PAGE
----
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If someone asked you to cram a year's worth of work into one week, could you do it? Would you?

Any sane person would refuse the request, but hundreds of companies take on the challenge each year when launching new products. That means issues that would normally be mere annoyances — down servers, hour-long interruptions on a payment processor — become catastrophic money losses that might never be recovered. But they can be avoided. Here's how:

Every successful launch starts with a launch calendar. Start with the projected launch date and work backward to capture every step needed to meet your deadline. Your timeline should include: releasing promotional information, recruiting and updating affiliates and partners, initiating the pre-launch start (the day the main promotion begins), promoting launch day (the day the product goes on sale), closing carts (the day the product or promotion ends), and fulfilling orders and customer service requests.

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Companies must also build in time for new ideas. Leaders are often shocked by the amount of money left on the table because they failed to account for non-essential strategic activities during the launch.

The most vital part — fulfilling orders and customer service requests — is what makes a launch successful. It allows a business to create a fan base whose loyalty will last for years.

In our space, a minimum 30-day refund period is a must, and there's a high return rate in the online training market. Our first online training course launch a few years ago had a 50 percent return rate — not what we had hoped for. Sometime it came from scammers wanting free information request returns, while others requests come in from clients disappointed by the delivery.

After implementing a better launch strategy, we got refunds down to a highly respectable 15 percent. How? By providing exceptional customer service and delivering on our promises. We worked long hours in advance to ensure customers got results from our training.

Even long-time launchers make mistakes — but you don't need to. Here are five effective ways to prepare for a product launch:

  • Expect bad things to happen. No matter how unsexy they are, every business needs contingency plans. Don’t think that what happened to others won’t happen to you. For example, will you be cycling millions through a payment processor over a seven-day period? Put multiple processors in place and rotate them to avoid slowdowns.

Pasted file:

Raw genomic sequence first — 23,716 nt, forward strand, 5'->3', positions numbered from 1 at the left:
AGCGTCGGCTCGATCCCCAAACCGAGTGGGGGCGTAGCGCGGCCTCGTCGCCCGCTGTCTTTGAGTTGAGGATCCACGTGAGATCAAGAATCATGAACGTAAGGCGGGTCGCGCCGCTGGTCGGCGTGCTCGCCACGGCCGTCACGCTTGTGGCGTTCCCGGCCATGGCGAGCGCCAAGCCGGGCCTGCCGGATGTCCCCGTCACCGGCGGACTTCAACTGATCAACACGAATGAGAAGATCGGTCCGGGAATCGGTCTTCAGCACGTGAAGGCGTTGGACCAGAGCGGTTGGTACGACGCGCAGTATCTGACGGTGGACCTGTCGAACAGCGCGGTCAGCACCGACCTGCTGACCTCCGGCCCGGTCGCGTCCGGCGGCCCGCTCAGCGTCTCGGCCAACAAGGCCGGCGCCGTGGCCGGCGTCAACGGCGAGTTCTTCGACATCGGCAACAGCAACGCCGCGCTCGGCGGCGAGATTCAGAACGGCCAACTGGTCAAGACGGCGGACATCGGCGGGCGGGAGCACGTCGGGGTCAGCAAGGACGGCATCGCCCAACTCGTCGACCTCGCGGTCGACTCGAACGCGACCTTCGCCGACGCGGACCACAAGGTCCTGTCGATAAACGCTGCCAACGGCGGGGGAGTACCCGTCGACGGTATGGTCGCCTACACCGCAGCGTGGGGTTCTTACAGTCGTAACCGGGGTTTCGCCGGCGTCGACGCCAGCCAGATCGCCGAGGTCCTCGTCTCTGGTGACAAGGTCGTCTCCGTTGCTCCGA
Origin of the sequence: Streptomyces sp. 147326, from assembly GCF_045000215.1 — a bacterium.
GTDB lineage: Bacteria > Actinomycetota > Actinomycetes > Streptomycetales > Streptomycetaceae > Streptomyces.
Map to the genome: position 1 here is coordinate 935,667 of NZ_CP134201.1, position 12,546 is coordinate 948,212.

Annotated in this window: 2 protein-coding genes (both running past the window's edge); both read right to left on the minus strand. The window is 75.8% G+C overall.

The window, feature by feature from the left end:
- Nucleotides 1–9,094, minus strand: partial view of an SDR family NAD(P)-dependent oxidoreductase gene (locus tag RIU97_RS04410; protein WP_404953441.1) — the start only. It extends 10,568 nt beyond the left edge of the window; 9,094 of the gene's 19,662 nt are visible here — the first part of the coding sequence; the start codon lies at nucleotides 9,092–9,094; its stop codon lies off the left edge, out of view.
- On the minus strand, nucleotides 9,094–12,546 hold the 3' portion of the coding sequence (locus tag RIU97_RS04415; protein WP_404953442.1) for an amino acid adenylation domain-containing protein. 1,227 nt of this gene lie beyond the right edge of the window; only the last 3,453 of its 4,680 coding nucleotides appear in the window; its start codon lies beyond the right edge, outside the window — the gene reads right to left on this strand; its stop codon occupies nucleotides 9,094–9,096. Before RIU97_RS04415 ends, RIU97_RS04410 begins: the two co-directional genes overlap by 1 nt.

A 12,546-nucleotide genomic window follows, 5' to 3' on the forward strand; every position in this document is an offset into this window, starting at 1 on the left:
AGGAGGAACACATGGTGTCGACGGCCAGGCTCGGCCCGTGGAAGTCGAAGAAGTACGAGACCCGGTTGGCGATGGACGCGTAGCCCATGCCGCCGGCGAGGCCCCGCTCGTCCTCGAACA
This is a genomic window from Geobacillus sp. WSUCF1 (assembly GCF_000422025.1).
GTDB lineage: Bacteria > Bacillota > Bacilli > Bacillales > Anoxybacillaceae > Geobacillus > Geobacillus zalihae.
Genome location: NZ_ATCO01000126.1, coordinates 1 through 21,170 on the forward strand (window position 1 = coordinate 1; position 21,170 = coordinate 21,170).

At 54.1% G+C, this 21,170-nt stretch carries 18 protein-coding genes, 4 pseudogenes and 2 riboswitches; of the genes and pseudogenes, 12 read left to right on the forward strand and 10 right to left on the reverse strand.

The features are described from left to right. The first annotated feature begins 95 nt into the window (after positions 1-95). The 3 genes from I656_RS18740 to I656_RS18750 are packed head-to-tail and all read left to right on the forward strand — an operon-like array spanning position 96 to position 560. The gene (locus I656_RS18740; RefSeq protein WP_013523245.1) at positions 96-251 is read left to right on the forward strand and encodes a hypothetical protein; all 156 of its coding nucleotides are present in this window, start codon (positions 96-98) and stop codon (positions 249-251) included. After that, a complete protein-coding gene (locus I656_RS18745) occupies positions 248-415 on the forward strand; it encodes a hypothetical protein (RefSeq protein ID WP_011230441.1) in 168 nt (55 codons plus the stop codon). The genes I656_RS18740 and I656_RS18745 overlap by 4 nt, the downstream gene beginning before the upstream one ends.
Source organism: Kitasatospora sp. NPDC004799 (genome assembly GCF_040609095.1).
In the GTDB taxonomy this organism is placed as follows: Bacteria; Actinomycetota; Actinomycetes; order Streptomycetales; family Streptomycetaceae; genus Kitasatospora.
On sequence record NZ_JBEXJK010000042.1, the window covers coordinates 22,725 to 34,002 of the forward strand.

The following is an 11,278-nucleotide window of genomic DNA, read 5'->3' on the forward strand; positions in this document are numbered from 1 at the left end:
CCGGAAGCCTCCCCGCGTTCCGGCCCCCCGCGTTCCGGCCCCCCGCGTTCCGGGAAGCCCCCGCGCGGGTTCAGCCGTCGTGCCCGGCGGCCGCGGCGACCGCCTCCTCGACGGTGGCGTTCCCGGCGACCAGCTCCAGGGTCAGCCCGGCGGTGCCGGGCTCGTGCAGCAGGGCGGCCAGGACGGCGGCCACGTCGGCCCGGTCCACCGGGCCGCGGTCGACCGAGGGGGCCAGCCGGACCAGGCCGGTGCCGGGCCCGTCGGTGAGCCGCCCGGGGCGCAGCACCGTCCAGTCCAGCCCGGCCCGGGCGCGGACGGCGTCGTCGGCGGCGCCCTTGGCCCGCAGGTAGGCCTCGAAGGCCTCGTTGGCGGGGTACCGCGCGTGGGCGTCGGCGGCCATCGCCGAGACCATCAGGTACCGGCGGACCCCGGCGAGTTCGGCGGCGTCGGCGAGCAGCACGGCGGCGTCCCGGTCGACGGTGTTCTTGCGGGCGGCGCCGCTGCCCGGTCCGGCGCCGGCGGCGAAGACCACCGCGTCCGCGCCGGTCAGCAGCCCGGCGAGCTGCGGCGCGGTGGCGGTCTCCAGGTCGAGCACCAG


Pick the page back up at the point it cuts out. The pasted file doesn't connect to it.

• Bring on extra staff. A big product launch is no time to run lean and mean. Let full-time andtemp staff know they’ll be working around the clock, and compensate them well. The large influx of business will create customer service and technical issues you don’t normally experience, and you’ll need people to handle them. A new customer’s first impression is usually a permanent one.
  • Improve your reputation.When buzz is generated, people will research your product and business. Make sure what they see is very good. Have existing customers or staff write blog posts and create videos to enhance your search results. Promote these on your website to generate more revenue during your launch.
  • Set expectations. Launches are hectic; let the people in your life know you’ll be largely unavailable. Eliminate other major obligations during this time.
  • Schedule weekly check-in meetings. About three months pre-launch, my team meets every single week for up to two hours to stay on schedule. This discipline reduces procrastination and the need to urgently handle miscommunicated responsibilities.When you’re stressed, you tend to make poor decisions, whether that means declining an opportunity because you don’t have time or failing to provide good service because you’re stretched too thin.

A launch is a great time to attract loyal customers who can change your life — and the future of your company. Make sure your launch is a rewarding experience for everyone involved. It will make the hectic work absolutely worth it.

Matt Clark is a serial entrepreneur, author, speaker, and health and fitness enthusiast. He is an entrepreneurial thought leader, and he founded a multimillion-dollar product distribution business enterprise. He welcomes anyone to reach out to him on Twitter, LinkedIn, or Google+.

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The Young Entrepreneur Council (YEC) is an invite-only organization comprised of the world's most promising young entrepreneurs. In partnership with Citi, YEC recently launched StartupCollective, a free virtual mentorship program that helps millions of entrepreneurs start and grow businesses.

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